Financial Aspects of Stand-alone Solar Power Systems in Sub-Saharan Africa
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Countries in Sub-Saharan Africa have struggled with low electrification rates in rural areas. This research examines various methods of achieving higher rural electrification rates. Among the factors that impede rural electrification via extension of the grid include high connection costs and locations that are a long distance from the grid. Other renewable energy technologies such as small hydropower and small wind home systems also have high initial costs and are limited to implementation under specific geographic conditions. The rise in popularity of solar PV systems has provided a viable option for many rural residents. Although initial costs may be high similar to the other technologies, vendors have put in place mechanisms for payment by installments that makes the technology affordable for a larger proportion of the population. However, repayment terms are still short (mostly within a year); therefore the monthly payments may still be out of reach for some. The modular nature of solar PV systems is also beneficial since users can buy lower capacity components and add on to their system over time. The key findings suggest that extension of the payment period for solar PV systems would make the technology more affordable for a larger segment of the population. In addition, it proposes future collaboration between solar companies that offer pay-as-yougo financing solutions with informal financial arrangement groups commonly referred to as Rotating Savings and Credit Associations (ROSCAs) or Accumulating Savings and Credit Associations (ASCAs). These partnerships will provide a wider platform to educate rural residents on the benefits of solar lighting and to encourage members to purchase these products for their homes.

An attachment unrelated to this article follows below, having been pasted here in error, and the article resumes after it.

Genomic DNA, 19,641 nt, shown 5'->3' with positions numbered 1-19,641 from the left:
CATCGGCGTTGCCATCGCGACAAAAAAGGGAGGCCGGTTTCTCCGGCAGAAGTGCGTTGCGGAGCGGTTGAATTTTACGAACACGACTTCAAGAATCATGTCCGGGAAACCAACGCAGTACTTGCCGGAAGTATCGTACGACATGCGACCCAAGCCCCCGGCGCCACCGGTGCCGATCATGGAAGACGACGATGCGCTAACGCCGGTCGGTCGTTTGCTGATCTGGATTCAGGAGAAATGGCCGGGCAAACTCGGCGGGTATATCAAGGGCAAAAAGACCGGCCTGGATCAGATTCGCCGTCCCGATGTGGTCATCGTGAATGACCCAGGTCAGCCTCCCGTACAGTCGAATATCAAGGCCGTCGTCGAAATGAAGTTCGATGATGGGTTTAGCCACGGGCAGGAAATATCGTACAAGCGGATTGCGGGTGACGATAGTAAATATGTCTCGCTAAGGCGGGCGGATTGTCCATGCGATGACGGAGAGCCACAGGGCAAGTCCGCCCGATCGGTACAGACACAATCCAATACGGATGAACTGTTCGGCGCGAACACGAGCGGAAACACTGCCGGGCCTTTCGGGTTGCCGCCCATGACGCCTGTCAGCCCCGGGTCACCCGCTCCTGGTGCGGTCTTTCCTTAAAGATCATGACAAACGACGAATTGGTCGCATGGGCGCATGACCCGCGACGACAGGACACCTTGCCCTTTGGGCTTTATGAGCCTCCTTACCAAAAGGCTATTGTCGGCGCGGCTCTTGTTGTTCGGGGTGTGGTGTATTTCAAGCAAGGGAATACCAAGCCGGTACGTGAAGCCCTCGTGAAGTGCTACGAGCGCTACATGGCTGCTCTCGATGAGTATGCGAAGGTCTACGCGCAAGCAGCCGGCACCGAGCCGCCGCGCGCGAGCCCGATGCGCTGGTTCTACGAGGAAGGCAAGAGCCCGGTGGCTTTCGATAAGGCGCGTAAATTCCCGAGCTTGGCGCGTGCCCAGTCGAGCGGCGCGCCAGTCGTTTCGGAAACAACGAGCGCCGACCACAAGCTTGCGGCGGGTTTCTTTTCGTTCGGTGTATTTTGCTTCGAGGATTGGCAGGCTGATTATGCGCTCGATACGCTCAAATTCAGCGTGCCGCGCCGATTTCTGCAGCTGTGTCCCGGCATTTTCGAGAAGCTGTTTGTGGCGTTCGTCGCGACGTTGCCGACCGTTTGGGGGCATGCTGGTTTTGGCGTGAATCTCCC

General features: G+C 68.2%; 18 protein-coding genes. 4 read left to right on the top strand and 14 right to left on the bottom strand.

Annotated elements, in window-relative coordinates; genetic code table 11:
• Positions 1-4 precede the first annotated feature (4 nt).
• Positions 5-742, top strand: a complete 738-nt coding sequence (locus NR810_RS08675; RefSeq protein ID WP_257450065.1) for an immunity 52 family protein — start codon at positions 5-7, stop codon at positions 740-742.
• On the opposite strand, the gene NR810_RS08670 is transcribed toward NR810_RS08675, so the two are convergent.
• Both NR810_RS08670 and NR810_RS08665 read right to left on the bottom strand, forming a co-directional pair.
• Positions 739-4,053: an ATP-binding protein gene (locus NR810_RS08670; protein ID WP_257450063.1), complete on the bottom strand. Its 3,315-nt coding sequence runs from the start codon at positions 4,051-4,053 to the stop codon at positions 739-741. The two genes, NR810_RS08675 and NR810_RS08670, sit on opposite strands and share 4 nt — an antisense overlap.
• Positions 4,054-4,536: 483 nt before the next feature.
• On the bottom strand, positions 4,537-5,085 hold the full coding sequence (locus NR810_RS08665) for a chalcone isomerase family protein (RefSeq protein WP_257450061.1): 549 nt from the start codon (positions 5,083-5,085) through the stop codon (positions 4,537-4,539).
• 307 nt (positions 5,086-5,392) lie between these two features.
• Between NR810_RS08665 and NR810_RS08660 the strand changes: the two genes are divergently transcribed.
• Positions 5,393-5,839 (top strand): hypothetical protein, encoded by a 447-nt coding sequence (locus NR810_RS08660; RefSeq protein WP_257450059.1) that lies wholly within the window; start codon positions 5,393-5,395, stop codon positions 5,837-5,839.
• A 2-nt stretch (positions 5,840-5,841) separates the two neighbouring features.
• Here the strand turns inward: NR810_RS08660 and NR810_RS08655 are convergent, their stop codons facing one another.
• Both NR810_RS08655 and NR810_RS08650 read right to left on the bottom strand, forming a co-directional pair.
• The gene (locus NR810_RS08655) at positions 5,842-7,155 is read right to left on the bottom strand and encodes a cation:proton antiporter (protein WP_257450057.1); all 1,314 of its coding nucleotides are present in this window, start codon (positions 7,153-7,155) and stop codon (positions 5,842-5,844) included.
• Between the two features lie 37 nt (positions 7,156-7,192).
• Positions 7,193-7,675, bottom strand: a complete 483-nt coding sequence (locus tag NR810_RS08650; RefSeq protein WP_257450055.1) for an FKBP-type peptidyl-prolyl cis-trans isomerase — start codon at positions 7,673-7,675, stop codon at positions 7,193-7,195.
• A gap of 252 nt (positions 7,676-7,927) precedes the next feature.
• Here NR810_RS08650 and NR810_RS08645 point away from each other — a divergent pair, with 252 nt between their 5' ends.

Table of Contents
Introduction -- Technologies for achieving rural electrification -- Solar photovoltaic technology -- Components of a sustainable solar PV system -- Case studies for pay-as-you-go solar lighting systems -- Conclusion and future work -- Appendix A. Electricity access rates in Africa in 2012 -- Appendix B. Indigo Duo solar home system specifications -- Appendix C. SunnyMoney solar lighting options